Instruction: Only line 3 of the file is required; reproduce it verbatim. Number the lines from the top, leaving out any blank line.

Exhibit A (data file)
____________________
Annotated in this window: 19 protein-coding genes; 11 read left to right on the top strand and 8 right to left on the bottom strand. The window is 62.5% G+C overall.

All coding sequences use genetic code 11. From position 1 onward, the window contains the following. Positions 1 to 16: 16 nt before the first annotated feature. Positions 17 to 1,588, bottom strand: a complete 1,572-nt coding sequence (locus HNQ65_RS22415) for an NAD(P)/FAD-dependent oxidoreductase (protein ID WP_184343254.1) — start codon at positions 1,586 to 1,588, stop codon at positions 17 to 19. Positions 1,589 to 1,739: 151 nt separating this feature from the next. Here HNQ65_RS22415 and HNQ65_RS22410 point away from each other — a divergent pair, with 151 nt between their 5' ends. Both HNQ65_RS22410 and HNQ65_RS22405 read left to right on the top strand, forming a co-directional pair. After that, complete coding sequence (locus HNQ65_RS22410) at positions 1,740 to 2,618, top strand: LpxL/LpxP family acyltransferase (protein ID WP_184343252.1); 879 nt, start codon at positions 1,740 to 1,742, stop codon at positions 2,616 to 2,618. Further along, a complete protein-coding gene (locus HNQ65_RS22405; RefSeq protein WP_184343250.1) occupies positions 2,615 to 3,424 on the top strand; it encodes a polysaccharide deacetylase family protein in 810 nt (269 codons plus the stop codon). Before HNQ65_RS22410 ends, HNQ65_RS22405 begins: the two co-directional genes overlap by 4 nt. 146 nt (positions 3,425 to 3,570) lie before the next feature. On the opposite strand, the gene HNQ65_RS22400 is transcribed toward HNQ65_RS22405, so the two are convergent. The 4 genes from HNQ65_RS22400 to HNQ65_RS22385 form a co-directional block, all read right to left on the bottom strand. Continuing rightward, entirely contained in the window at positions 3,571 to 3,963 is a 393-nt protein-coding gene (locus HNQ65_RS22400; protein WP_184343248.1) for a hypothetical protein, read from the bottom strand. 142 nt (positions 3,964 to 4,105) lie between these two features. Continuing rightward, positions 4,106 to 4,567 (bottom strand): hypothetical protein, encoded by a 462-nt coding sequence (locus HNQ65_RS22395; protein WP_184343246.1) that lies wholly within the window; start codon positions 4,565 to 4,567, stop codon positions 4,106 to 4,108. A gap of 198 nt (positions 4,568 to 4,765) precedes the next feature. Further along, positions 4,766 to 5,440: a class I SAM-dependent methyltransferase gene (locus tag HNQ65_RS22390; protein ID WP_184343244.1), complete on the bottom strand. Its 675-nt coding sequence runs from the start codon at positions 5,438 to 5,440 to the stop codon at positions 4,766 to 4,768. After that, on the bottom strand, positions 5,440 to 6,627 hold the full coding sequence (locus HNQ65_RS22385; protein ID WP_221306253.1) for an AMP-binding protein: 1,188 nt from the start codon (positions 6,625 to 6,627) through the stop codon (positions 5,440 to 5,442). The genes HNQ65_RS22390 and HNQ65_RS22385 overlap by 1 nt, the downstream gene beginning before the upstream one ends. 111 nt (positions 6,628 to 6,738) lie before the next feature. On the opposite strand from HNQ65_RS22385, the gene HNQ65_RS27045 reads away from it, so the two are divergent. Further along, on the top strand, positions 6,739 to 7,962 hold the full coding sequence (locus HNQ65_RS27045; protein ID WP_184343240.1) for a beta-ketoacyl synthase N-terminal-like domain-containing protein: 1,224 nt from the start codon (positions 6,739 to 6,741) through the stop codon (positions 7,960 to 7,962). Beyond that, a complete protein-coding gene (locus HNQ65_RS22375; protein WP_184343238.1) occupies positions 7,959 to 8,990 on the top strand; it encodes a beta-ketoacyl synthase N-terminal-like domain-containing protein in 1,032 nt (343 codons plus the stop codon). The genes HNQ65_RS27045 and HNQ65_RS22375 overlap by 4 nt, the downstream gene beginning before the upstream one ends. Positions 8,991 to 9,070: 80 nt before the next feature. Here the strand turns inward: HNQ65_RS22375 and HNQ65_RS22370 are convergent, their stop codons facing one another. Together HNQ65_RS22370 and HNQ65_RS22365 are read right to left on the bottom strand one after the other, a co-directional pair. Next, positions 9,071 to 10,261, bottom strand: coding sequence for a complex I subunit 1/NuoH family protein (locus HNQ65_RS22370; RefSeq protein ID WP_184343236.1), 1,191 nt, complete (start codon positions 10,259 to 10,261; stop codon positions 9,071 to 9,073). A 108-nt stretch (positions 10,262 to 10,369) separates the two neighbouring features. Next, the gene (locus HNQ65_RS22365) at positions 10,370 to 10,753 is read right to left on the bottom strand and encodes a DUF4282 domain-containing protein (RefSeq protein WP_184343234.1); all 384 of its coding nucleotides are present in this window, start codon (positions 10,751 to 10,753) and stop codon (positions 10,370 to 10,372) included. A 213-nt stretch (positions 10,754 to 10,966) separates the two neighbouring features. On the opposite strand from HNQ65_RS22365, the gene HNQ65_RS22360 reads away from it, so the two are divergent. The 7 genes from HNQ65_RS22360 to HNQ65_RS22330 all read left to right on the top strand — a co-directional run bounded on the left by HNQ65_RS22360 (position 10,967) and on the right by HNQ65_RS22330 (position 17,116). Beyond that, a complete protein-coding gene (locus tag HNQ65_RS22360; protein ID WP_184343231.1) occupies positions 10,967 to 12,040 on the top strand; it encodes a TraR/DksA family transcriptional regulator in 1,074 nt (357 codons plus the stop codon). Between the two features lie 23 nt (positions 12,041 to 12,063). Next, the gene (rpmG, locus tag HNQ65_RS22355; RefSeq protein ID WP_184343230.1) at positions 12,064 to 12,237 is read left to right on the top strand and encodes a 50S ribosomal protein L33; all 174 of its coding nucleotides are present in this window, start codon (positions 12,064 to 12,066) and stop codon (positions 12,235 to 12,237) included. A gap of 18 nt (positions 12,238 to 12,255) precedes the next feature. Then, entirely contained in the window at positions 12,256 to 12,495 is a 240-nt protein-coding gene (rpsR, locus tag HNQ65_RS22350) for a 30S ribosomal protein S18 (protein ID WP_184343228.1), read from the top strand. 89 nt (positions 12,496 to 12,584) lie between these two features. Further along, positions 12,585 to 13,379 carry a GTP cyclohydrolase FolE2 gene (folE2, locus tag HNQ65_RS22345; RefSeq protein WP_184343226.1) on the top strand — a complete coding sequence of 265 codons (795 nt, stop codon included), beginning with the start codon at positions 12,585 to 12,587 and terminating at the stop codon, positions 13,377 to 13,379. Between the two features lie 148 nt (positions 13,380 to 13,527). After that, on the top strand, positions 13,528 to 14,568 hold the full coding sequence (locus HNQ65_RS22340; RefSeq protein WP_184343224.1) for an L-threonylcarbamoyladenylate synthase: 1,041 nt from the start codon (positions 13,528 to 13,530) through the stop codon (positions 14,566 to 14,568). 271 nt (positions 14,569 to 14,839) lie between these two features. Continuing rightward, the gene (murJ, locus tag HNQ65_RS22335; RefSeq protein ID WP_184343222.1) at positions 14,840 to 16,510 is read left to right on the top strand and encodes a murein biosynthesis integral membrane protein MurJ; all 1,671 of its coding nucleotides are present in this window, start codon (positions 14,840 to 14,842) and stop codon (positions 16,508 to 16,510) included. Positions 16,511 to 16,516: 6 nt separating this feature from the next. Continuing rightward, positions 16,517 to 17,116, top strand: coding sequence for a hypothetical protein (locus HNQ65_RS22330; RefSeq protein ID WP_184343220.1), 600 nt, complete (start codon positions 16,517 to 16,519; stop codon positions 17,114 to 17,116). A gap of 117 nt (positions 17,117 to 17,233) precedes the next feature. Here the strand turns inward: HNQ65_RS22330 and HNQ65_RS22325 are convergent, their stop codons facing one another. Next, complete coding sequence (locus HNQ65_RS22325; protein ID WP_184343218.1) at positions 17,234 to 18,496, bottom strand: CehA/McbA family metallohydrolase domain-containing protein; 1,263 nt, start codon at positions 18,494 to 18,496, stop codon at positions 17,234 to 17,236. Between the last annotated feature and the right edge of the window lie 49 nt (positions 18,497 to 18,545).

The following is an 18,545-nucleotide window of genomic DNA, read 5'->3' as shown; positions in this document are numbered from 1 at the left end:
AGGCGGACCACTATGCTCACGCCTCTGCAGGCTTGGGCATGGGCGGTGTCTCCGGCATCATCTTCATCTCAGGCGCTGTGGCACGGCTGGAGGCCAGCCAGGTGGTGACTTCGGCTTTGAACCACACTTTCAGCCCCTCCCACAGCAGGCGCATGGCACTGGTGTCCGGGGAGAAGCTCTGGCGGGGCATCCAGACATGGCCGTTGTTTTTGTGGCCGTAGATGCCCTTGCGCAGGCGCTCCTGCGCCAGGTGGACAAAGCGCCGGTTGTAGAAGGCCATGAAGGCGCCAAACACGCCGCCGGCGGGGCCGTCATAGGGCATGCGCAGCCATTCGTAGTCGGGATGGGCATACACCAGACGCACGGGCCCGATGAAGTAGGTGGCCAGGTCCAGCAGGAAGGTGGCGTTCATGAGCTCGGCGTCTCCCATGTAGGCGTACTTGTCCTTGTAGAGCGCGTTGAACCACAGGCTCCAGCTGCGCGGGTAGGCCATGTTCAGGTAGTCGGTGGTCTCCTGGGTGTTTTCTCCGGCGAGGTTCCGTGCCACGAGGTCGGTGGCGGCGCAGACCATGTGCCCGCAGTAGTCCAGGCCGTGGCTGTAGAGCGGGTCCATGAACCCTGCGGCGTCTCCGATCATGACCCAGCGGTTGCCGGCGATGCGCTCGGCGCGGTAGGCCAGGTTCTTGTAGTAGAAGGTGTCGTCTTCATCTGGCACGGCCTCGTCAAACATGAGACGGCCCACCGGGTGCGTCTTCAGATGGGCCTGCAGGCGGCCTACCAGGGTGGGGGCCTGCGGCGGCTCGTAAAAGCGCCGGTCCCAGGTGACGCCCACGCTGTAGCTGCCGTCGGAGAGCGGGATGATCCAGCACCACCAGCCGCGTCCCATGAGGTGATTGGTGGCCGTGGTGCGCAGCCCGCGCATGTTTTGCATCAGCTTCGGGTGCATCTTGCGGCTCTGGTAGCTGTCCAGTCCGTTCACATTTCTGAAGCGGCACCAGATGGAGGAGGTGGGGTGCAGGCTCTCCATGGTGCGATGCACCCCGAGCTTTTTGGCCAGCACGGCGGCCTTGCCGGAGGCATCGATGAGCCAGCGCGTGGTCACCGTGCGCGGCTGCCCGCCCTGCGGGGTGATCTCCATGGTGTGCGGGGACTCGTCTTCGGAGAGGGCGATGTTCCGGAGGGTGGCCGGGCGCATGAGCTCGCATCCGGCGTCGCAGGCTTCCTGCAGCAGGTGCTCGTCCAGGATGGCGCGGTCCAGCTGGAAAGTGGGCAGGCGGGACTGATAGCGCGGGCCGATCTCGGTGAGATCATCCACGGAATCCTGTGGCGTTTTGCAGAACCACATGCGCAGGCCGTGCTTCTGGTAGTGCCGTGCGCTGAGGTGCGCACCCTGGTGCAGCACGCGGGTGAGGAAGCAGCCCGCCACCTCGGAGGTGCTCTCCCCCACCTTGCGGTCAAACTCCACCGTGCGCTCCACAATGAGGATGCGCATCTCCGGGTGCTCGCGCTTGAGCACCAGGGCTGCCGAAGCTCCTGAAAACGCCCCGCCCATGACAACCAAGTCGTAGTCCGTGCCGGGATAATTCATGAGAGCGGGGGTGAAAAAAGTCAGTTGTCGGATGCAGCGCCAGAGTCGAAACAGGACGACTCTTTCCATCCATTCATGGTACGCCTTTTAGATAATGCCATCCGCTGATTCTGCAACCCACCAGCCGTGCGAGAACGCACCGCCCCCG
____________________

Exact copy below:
The following is an 18,545-nucleotide window of genomic DNA, read 5'->3' as shown; positions in this document are numbered from 1 at the left end: